Russ Ray

Trying to become more like Jesus

Christian environmentalism

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One of my New Year’s resolution for 2011 was to read the Bible in a year. I’ve really been getting into these YouVersion Bible plans over the past year, and getting in the habit of going through some of these 30-day/90-day plans was practice for the big marathon of going through it in a year.

Well, that resolution crashed and burned spectacularly on January 2 when I didn’t read the Bible the day before. I apparently couldn’t even stop long enough to start the plan on the right day. I started on January 5 and then had to back-date the plan to get the calendar year.

And then, I finally started reading the two plans I selected (13 days later). I partially blame this on the fact that my iPod Touch no longer picks up a wi-fi signal unless I’m standing directly on top of the router with one leg in the air and I am pointing due north. YouVersion only lets you access your plan online so they can keep you on schedule.

Anyway, one of the plans I am reading is the Life Application Study Bible® Devotion. It’s a good one for me to read in the morning, because it has a Scripture, a short paragraph devotion, and then usually a question at the end that I can think about during the morning (at least, that’s the idea). The heavy-lifting Bible plan is the one I do later in the day or at night, the Life Journal Reading Plan.

Anyway, this passage from last week was interesting:

Then God blessed them and said, “Be fruitful and multiply. Fill the earth and govern it. Reign over the fish in the sea, the birds in the sky, and all the animals that scurry along the ground.”—Genesis 1:28 (NLT)

To “reign over” something is to have absolute authority and control over it. God has ultimate rule over the earth, and he exercises his authority with loving care. When God delegated some of his authority to the human race, he expected us to take responsibility for the environment and the other creatures that share our planet. We must not be careless and wasteful as we fulfill his charge. God was careful in how he made this earth. We must not be careless in how we take care of it.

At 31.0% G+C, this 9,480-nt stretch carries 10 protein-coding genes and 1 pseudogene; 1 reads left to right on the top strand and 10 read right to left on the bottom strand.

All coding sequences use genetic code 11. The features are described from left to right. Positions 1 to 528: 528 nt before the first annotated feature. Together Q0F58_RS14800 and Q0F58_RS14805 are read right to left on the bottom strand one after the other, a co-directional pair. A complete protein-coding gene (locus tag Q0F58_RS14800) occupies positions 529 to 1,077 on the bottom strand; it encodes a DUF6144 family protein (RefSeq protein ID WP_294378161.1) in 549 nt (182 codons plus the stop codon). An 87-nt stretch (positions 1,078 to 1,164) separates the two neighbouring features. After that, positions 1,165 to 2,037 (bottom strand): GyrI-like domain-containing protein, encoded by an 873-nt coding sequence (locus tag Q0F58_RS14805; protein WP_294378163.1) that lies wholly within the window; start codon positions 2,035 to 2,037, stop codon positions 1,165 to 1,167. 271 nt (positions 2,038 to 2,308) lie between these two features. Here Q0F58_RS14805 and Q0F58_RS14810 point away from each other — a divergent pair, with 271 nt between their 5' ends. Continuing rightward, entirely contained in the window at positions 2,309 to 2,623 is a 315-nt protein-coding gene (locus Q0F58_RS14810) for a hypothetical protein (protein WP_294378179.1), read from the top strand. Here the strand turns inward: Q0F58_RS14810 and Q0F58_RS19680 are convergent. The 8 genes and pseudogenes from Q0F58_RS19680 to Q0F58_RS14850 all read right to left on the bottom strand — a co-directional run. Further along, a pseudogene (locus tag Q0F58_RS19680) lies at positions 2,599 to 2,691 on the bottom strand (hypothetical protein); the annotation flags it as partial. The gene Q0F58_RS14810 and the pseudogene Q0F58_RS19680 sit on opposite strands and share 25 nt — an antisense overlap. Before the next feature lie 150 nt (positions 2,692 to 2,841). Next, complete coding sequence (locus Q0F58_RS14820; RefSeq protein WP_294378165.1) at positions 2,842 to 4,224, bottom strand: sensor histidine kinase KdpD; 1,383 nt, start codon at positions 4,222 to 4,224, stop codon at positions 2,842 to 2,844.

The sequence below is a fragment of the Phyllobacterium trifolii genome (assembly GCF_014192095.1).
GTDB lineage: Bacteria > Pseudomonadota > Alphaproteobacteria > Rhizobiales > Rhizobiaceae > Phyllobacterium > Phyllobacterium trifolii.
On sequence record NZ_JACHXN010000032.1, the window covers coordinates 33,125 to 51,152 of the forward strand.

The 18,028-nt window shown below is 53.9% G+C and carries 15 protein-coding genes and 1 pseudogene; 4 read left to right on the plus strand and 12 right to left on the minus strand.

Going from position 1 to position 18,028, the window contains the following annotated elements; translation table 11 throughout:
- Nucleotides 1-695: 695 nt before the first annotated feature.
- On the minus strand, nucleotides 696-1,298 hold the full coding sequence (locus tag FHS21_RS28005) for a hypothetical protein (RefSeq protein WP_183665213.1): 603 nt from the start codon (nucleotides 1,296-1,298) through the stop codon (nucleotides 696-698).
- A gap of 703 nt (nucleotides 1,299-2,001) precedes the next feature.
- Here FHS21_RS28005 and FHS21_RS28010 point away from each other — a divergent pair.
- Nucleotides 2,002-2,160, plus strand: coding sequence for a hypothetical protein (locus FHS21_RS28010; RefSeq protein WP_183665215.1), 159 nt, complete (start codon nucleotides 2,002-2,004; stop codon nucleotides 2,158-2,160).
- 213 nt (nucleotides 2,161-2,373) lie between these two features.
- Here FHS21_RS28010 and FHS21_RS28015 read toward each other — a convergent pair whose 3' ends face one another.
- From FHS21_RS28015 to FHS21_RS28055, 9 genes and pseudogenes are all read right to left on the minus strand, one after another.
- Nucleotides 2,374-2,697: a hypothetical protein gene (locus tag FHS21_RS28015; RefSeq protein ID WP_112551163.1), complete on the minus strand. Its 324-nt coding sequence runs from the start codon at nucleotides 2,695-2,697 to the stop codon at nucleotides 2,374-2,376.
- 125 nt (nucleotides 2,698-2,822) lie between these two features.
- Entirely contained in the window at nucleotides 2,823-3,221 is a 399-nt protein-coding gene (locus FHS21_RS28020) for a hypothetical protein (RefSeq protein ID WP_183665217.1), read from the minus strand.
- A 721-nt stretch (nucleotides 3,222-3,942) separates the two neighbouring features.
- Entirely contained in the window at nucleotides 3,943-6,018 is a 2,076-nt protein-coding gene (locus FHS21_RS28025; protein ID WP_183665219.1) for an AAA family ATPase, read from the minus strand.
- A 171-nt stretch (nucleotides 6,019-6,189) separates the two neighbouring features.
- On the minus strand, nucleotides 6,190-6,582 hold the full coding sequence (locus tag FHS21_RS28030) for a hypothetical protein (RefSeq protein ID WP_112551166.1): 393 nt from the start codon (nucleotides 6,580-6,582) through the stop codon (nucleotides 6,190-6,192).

With all this coverage recently of birds falling out of the sky recently, this reminded me of an ecology class that Erika took in college. It was the first time I had ever heard of a Biblical interpretation of environmentalism. I think because being a Christian is interpreted by society as also being Republican, which we all know is the party of big business polluters who also hate animals, we don’t get a chance to necessarily explain what we believe.

If you believe in a God who created every living thing on Earth, I think you have to realize not only the infinite power of such a God, but also the wisdom behind all those living things. Within animals, He created defense mechanisms, feeding methods, environmental protection …  still trying to figure out the duck-billed platypus.

Anyway, we need to be careful and mindful of protecting what God has created, but that also doesn’t mean that we exalt the creating as being as high as or higher than the Creator. It does mean that we shouldn’t kill or destroy God’s creation indiscriminately, but I know several hunters who praise God every winter that they are able to fill a freezer full of food for the rest of the year to feed their families.

Do you see Christians as environmentalists… true stewards of what God has created around us? We need to be responsible for its care, yet cognizant that it has also been given to us as a blessing to use.

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